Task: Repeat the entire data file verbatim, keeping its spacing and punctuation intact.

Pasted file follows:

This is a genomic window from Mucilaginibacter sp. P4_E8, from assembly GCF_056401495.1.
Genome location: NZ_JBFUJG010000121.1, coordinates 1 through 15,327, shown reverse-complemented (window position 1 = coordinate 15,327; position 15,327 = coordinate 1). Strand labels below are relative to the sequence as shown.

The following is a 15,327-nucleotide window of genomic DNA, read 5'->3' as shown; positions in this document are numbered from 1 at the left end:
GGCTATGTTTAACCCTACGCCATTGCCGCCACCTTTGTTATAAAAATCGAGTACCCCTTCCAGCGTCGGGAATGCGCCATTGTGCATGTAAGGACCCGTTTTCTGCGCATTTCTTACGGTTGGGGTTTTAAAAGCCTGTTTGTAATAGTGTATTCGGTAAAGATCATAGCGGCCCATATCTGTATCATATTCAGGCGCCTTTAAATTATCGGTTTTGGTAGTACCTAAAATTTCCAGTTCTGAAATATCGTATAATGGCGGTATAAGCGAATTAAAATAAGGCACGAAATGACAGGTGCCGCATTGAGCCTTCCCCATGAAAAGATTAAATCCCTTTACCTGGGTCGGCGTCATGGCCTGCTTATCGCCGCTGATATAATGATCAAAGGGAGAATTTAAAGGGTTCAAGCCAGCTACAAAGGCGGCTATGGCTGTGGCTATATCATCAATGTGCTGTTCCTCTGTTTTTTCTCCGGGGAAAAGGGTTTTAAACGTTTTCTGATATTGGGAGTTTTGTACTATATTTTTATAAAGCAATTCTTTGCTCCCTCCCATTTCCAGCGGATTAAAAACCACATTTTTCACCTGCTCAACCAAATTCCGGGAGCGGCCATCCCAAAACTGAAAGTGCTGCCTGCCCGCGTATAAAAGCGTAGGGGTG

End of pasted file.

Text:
This is a genomic window from Mucilaginibacter sp. P4_E8, from assembly GCF_056401495.1.
Genome location: NZ_JBFUJG010000121.1, coordinates 1 through 15,327, shown reverse-complemented (window position 1 = coordinate 15,327; position 15,327 = coordinate 1). Strand labels below are relative to the sequence as shown.

The following is a 15,327-nucleotide window of genomic DNA, read 5'->3' as shown; positions in this document are numbered from 1 at the left end:
GGCTATGTTTAACCCTACGCCATTGCCGCCACCTTTGTTATAAAAATCGAGTACCCCTTCCAGCGTCGGGAATGCGCCATTGTGCATGTAAGGACCCGTTTTCTGCGCATTTCTTACGGTTGGGGTTTTAAAAGCCTGTTTGTAATAGTGTATTCGGTAAAGATCATAGCGGCCCATATCTGTATCATATTCAGGCGCCTTTAAATTATCGGTTTTGGTAGTACCTAAAATTTCCAGTTCTGAAATATCGTATAATGGCGGTATAAGCGAATTAAAATAAGGCACGAAATGACAGGTGCCGCATTGAGCCTTCCCCATGAAAAGATTAAATCCCTTTACCTGGGTCGGCGTCATGGCCTGCTTATCGCCGCTGATATAATGATCAAAGGGAGAATTTAAAGGGTTCAAGCCAGCTACAAAGGCGGCTATGGCTGTGGCTATATCATCAATGTGCTGTTCCTCTGTTTTTTCTCCGGGGAAAAGGGTTTTAAACGTTTTCTGATATTGGGAGTTTTGTACTATATTTTTATAAAGCAATTCTTTGCTCCCTCCCATTTCCAGCGGATTAAAAACCACATTTTTCACCTGCTCAACCAAATTCCGGGAGCGGCCATCCCAAAACTGAAAGTGCTGCCTGCCCGCGTATAAAAGCGTAGGGGTG